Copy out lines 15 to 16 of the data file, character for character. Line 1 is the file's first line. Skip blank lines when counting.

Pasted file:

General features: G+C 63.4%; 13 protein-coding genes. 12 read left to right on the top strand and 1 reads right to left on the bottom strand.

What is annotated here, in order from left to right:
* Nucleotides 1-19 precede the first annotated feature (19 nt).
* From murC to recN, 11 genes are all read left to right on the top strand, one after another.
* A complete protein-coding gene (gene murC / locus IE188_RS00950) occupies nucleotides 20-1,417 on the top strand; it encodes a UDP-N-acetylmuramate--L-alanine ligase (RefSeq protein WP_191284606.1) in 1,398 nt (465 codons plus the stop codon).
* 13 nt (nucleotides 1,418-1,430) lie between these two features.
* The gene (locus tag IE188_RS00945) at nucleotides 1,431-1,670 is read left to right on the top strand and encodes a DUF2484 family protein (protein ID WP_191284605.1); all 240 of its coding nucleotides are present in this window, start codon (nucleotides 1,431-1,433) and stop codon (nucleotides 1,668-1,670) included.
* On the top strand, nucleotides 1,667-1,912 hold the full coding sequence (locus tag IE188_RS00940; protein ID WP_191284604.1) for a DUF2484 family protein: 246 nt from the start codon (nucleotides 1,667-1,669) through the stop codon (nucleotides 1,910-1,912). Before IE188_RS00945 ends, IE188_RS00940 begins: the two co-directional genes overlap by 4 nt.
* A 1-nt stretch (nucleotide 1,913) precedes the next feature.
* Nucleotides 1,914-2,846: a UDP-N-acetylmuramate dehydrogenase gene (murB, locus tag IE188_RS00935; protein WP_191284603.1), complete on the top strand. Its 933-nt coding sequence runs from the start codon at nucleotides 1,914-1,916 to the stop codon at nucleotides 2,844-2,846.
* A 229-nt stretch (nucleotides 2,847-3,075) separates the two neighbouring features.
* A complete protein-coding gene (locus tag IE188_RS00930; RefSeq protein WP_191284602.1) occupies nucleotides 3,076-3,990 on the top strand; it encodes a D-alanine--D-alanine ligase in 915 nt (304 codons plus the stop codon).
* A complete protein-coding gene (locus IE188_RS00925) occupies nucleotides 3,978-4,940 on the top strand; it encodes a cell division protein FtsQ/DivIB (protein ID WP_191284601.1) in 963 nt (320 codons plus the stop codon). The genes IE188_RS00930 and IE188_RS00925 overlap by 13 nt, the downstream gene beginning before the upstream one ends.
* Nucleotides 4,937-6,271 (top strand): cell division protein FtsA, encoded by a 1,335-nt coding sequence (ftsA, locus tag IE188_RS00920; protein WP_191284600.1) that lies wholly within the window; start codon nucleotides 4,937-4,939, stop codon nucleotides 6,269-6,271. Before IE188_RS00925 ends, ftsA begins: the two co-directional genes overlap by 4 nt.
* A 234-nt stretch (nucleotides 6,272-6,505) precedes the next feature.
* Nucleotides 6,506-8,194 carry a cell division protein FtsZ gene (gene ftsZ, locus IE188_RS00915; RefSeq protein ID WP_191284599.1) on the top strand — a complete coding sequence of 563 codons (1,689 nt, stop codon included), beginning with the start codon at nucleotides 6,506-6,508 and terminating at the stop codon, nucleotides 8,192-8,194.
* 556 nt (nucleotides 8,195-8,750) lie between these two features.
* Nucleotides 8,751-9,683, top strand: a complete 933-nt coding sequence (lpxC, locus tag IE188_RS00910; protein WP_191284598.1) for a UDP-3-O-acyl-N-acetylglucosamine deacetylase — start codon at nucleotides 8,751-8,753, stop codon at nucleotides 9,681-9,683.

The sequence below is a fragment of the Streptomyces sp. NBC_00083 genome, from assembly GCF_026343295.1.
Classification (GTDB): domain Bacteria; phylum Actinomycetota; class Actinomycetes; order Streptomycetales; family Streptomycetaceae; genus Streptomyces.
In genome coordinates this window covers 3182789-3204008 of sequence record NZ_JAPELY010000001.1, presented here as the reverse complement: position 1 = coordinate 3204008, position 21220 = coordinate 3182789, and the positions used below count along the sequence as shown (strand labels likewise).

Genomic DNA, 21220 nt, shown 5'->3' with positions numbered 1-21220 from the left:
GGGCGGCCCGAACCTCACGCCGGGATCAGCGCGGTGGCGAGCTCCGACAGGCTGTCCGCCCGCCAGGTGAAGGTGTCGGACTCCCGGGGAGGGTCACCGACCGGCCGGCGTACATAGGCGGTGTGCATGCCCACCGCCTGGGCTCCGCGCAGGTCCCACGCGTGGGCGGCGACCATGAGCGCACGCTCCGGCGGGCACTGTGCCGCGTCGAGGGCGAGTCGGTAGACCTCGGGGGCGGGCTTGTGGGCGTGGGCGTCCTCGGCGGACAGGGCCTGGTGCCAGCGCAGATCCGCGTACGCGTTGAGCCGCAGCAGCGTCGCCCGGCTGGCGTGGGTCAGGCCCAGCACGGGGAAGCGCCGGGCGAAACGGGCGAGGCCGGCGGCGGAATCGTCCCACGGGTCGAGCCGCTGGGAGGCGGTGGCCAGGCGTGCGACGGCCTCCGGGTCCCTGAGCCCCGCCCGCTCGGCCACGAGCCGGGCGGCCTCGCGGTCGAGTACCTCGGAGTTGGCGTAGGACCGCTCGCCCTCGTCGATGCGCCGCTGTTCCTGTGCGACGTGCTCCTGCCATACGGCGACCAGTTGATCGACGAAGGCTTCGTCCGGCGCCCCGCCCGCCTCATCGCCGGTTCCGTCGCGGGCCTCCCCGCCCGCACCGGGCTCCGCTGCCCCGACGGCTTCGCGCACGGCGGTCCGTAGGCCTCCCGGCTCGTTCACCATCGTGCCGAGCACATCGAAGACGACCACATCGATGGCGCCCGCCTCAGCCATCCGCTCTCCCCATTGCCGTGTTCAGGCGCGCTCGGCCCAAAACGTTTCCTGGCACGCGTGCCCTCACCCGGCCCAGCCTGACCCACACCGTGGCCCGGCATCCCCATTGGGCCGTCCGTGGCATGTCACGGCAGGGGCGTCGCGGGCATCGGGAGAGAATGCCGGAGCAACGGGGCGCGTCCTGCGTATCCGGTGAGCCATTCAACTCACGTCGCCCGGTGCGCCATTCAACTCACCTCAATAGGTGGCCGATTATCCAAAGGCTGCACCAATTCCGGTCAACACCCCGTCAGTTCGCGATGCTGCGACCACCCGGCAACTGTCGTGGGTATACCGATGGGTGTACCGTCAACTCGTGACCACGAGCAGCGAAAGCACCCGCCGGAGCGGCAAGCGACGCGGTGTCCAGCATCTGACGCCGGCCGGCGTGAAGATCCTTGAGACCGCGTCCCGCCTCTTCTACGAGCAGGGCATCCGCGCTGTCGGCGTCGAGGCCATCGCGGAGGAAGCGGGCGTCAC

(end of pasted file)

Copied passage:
* A 234-nt stretch (nucleotides 6,272-6,505) precedes the next feature.
* Nucleotides 6,506-8,194 carry a cell division protein FtsZ gene (gene ftsZ, locus IE188_RS00915; RefSeq protein ID WP_191284599.1) on the top strand — a complete coding sequence of 563 codons (1,689 nt, stop codon included), beginning with the start codon at nucleotides 6,506-6,508 and terminating at the stop codon, nucleotides 8,192-8,194.